It doesn’t matter if you are a professional athlete or a weekend warrior, shoulder injuries are bound to happen – both acute and overuse. Common acute injuries of the shoulder include acromioclavicular joint separations, glenohumeral dislocations, clavicle fractures, and labral tears. But what about rotator cuff tears? Injury to the rotator cuff is the single most common problem that affects the shoulder1. It accounts for about 4.5 million medical encounters per year1.
What is the rotator cuff exactly? In my years of orthopedic practice, I’ve heard patients commonly (and incorrectly) refer to it as the “rotor cup”, and I can’t help but chuckle. The “cuff” part is comprised of the adjacent four tendons of the following muscles: the subscapularis, supraspinatus, infraspinatus, and teres minor. Each muscle acting individually causes a particular movement of the humerus at the glenohumeral joint. But together, the four tendons that make up the cuff also act as dynamic stabilizers to keep the humeral head in anatomic position. This is necessary because the glenohumeral joint has far less static stabilization (in the form of ligaments and joint surface) than a similar ball and socket joints like the hip.
Much of the general public hears the word “tear” and automatically assumes that rotator cuff tears can only be the result of a single traumatic injury. But this is incorrect. Although possible to occur acutely from a fall, rotator cuff tears are far more likely to happen as the result of chronic overuse. Anyone with an occupation that involves working overhead is susceptible. Think of the rotator cuff as being like a piece of fabric. Sure it can be torn in a single movement, but it can also slowly fray and wear away over time, especially when something is rubbing over it consistently. In the case of rotator cuff tears, the uppermost part of the cuff can rub on the undersurface of your acromion, causing eventual fraying. The subacromial bursa is there to try to mitigate this, but often this bursa can become chronically angry and inflamed – making the problem worse. This pinching of the top of the rotator cuff is called “impingement.” Neer has reported that impingement precedes 95% of chronic rotator cuff tears2.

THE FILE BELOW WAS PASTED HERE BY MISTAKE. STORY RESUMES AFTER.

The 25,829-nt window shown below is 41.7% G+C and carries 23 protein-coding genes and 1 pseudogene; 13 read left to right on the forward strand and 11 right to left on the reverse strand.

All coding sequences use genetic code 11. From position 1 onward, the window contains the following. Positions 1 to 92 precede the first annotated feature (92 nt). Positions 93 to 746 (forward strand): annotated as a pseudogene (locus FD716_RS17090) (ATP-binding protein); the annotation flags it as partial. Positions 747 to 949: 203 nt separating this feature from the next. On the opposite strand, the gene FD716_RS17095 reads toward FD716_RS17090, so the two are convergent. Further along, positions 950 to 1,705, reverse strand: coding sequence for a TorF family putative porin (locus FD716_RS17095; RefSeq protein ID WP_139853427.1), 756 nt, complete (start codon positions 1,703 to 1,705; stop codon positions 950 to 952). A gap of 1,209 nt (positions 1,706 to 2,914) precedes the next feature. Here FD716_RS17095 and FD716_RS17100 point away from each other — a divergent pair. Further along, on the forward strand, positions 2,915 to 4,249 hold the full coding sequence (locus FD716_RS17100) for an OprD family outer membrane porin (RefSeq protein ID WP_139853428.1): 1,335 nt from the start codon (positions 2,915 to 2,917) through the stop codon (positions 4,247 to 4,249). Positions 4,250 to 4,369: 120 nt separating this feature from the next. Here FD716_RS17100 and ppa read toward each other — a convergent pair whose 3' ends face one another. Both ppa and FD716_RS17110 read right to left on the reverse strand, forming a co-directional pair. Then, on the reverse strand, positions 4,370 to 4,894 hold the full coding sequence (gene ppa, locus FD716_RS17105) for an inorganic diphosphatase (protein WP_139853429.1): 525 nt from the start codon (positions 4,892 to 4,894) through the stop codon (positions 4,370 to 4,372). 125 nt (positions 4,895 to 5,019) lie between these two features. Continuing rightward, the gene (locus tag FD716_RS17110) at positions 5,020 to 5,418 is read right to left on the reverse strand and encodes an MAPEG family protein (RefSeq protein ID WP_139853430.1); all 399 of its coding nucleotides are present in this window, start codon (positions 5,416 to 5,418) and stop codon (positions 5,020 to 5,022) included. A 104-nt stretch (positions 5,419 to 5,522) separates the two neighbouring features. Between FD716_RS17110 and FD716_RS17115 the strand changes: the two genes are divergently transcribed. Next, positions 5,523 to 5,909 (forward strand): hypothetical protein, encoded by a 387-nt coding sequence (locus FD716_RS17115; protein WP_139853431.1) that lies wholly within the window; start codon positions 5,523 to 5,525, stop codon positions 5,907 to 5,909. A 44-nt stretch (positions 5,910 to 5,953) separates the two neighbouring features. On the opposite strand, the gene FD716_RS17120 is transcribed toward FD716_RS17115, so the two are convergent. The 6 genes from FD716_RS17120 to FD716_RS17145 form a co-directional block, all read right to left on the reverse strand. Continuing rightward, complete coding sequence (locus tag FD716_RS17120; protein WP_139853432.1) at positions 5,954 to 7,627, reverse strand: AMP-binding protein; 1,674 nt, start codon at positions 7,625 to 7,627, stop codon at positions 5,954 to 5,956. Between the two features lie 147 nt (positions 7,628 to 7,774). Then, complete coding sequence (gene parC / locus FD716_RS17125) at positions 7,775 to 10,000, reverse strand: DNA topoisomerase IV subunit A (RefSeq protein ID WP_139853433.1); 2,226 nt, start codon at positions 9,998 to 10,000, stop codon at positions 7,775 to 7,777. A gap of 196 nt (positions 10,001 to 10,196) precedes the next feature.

Partial-thickness tears often respond well to conservative management, such as physical therapy. Full-thickness tears typically need surgical repair in the end. Augmenting the surgical repair with “orthobiologics” such as platelet-rich plasma, bone marrow concentrate, dermal allograft, or collagen patches, is not yet the standard of care. But these orthobiologic options are emerging as an exciting treatment option for the future. If you would like to learn more about the shoulder – especially how to properly evaluate a patient who presents with shoulder pain, then please join us for the Skin, Bones, Hearts, and Private Parts 2020 Conferences in Virginia Beach, Pensacola Beach, and Las Vegas!
Oh, L.S., Wolf, B.R., Hall, M.P., Levy, B.A., & Marx, R.G.. (2007). Indications for rotator cuff repair: a systematic review. Clinical Orthopedic Related Research. 455:52-63.
Neer III, C.E. (1983). Impingement lesions. Clinical Orthopedics. 173:70-77.